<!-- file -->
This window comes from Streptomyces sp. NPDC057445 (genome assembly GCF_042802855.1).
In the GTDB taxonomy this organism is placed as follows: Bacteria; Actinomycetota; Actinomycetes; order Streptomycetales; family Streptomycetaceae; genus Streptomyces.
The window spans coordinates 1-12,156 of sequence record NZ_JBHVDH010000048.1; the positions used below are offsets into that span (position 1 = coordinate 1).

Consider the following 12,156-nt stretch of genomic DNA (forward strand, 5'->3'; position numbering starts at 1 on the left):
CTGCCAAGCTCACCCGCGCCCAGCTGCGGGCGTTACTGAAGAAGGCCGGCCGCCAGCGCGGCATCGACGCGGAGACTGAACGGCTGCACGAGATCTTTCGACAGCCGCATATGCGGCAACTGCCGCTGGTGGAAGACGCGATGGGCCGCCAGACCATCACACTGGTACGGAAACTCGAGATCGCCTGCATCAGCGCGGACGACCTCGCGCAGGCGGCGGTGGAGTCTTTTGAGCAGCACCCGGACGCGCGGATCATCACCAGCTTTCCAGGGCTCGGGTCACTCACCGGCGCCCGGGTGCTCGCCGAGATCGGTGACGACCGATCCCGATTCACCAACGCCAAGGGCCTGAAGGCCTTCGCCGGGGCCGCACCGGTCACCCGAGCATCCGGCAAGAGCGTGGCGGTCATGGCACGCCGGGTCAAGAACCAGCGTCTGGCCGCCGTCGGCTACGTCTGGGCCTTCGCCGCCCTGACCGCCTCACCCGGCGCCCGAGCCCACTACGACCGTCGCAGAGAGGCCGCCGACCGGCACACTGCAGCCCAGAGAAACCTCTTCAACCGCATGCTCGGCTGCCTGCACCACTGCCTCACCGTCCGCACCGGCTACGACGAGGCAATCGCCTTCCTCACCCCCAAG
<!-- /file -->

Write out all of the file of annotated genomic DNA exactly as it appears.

This window comes from Streptomyces sp. NPDC057445 (genome assembly GCF_042802855.1).
In the GTDB taxonomy this organism is placed as follows: Bacteria; Actinomycetota; Actinomycetes; order Streptomycetales; family Streptomycetaceae; genus Streptomyces.
The window spans coordinates 1-12,156 of sequence record NZ_JBHVDH010000048.1; the positions used below are offsets into that span (position 1 = coordinate 1).

Consider the following 12,156-nt stretch of genomic DNA (forward strand, 5'->3'; position numbering starts at 1 on the left):
CTGCCAAGCTCACCCGCGCCCAGCTGCGGGCGTTACTGAAGAAGGCCGGCCGCCAGCGCGGCATCGACGCGGAGACTGAACGGCTGCACGAGATCTTTCGACAGCCGCATATGCGGCAACTGCCGCTGGTGGAAGACGCGATGGGCCGCCAGACCATCACACTGGTACGGAAACTCGAGATCGCCTGCATCAGCGCGGACGACCTCGCGCAGGCGGCGGTGGAGTCTTTTGAGCAGCACCCGGACGCGCGGATCATCACCAGCTTTCCAGGGCTCGGGTCACTCACCGGCGCCCGGGTGCTCGCCGAGATCGGTGACGACCGATCCCGATTCACCAACGCCAAGGGCCTGAAGGCCTTCGCCGGGGCCGCACCGGTCACCCGAGCATCCGGCAAGAGCGTGGCGGTCATGGCACGCCGGGTCAAGAACCAGCGTCTGGCCGCCGTCGGCTACGTCTGGGCCTTCGCCGCCCTGACCGCCTCACCCGGCGCCCGAGCCCACTACGACCGTCGCAGAGAGGCCGCCGACCGGCACACTGCAGCCCAGAGAAACCTCTTCAACCGCATGCTCGGCTGCCTGCACCACTGCCTCACCGTCCGCACCGGCTACGACGAGGCAATCGCCTTCCTCACCCCCAAG